As Miami Beach plays host to the annual citywide festival traditionally known as Miami Art Week, one art fair has long emerged as a staple pitstop. Consistently doubling as both an introduction and a coveted career accolade for emerging artists and galleries alike, SCOPE is projected to see over 55,000 visitors before the weekend closes out, bringing together works from 31 countries and 77 cities all under one ocean-adjacent pavilion.
While such a mammoth collection of art holds the potential to be overwhelming for visitors to experience, its top-notch execution and organization makes taking in art less of a chore and more of a lavish escape from the deco neighborhood’s bustling shopping and party scene.
Upon arrival, attendees are greeting first hand with the option to either instinctively dive right into viewing the plethora of installations, snapping a souvenir GIF courtesy of Gilt’s photo booth or mapping out a plan of attack while sipping illy-roasted coffee. Now in its sixteenth edition, SCOPE is wisely organized in a grid-layout, with each gallery allotted a square booth (of various sizes) to display their artists’ work. While majority of the booths utilize the white walls as a clean backdrop to highlight each piece objectively, others break the mold, with New Orlean’s Red Truck Gallery hanging strings of lights across their booth’s walls for one example and New York’s Joseph Gross Gallery featuring a living room furniture display in front of its 2016 SCOPE curation for another.
One of the first pieces greeting attendees is Brazilian artist Marcos Amaro’s Cockpit (2016), which features the nose of a crashed airplane with a lit chandelier inside. The installation sets the tone, as exemplified year after year, that SCOPE is not one to disappoint in regard to the quality of the contemporary art it showcases.
While each gallery’s exhibit in its own right naturally were carefully and consciously comprised of pieces more than worthy of criticism and praise alike, a select handful caught our eye as we made our way through a breathable crowd as diverse as the art itself. All in all, SCOPE makes for a good energy, must-see Miami Art Week destination, offering something that even the most critical of art enthusiasts can admit they, too, appreciate.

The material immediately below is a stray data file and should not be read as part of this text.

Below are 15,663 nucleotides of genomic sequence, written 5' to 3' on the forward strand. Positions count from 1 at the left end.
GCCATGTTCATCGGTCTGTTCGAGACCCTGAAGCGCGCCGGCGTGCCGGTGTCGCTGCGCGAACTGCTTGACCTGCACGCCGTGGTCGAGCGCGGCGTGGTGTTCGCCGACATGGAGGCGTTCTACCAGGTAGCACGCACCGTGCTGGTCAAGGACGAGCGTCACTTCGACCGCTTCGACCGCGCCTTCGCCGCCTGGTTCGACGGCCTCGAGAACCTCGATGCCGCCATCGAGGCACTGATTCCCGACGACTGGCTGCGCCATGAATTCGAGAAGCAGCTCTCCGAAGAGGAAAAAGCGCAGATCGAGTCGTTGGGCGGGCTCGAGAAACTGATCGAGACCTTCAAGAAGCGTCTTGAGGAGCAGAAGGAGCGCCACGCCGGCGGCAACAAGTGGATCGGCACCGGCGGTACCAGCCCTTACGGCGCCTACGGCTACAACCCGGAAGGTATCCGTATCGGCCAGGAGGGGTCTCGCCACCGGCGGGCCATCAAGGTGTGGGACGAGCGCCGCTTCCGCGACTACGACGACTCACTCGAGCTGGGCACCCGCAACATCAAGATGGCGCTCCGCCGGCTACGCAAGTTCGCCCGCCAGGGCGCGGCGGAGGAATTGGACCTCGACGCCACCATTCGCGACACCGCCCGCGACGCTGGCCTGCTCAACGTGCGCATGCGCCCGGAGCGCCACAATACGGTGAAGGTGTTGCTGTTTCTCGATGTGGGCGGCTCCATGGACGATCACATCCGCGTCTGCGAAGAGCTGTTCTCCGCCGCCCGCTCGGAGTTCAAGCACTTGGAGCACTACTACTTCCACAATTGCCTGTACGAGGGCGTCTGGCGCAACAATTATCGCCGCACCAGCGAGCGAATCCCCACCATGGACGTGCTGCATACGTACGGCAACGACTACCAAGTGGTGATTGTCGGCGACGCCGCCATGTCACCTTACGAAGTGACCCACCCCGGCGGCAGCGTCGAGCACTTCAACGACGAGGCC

Other highlights included Denver’s Alexander Chambers Gallery exhibited an impressive collection highlighting the iconic illustrative work of Ralph Steadman, most revered for his work in the ’60s and ’70s in collaboration with acclaimed author Hunter S. Thompson. New York’s Joseph Gross Gallery featured Knowledge Bennett’s ode to Barack Obama, the always-alluring work of Peter Gronquist, several selections from Victor Solomon’s “Literally Balling” series and more. Elsewhere, street art veteran Swoon showcased several works true to her signature style, including the pictured piece, Dawn and Gemma.
Thinkspace Gallery’s exhibition this year featured a display of sixty original 12×12 works, each created by the internationally renowned artists the forward-thinking gallery represents, in addition to showcasing work from several of its roster. Other curators such as Los Angeles-based Art Angels featured several works by Philippe Shangti, including his bold “Fuck Who Doesn’t Like This PIace,” a piece that is in the running for most photographed by onlookers who just might share the same sentiment.
Toronto’s Struck Contemporary gallery featured several works by the infamous RETNA. Alec Money was a prominent part of Avant Gallery’s participation in SCOPE, as well as several fiberglass sculptures by Metis Atash. Coninuting the slew of provocative installations, EveryThing is Art gallery highlighted work by Lidia Vitkovskaya, including a piece titled “Stay Hungry,” which changes with the position in which you view it at. New York’s Castle Fitzjohns Gallery highlighted a diverse collection of pieces, including an exhibition by Sam Tufnell. For those who adhere to both sneakers and contermpoary art, Daniel Jacob showcased Swavorski crystal-adorned sculptures of Air Jordan 1s, while Matthew Lapenta was inspired by emojis and Rick Fields displayed his illustrations of Air Jordan 3s. Israeli artist Kukula was highlighted as part of Haven Gallery’s exhibition, showcasing a series of impeccable paintings in gold frames, from her Pop Royàl collection.
It wouldn’t be a pop art fair without a Banksy original, with London’s Lawrence Alkin Gallery showcasing 2003’s Bomb Love.
SCOPE Miami Beach Pavilion
801 Ocean Drive
Miami Beach, FL
- KC Orcutt
- Andrew Franciosa/HYPEBEAST
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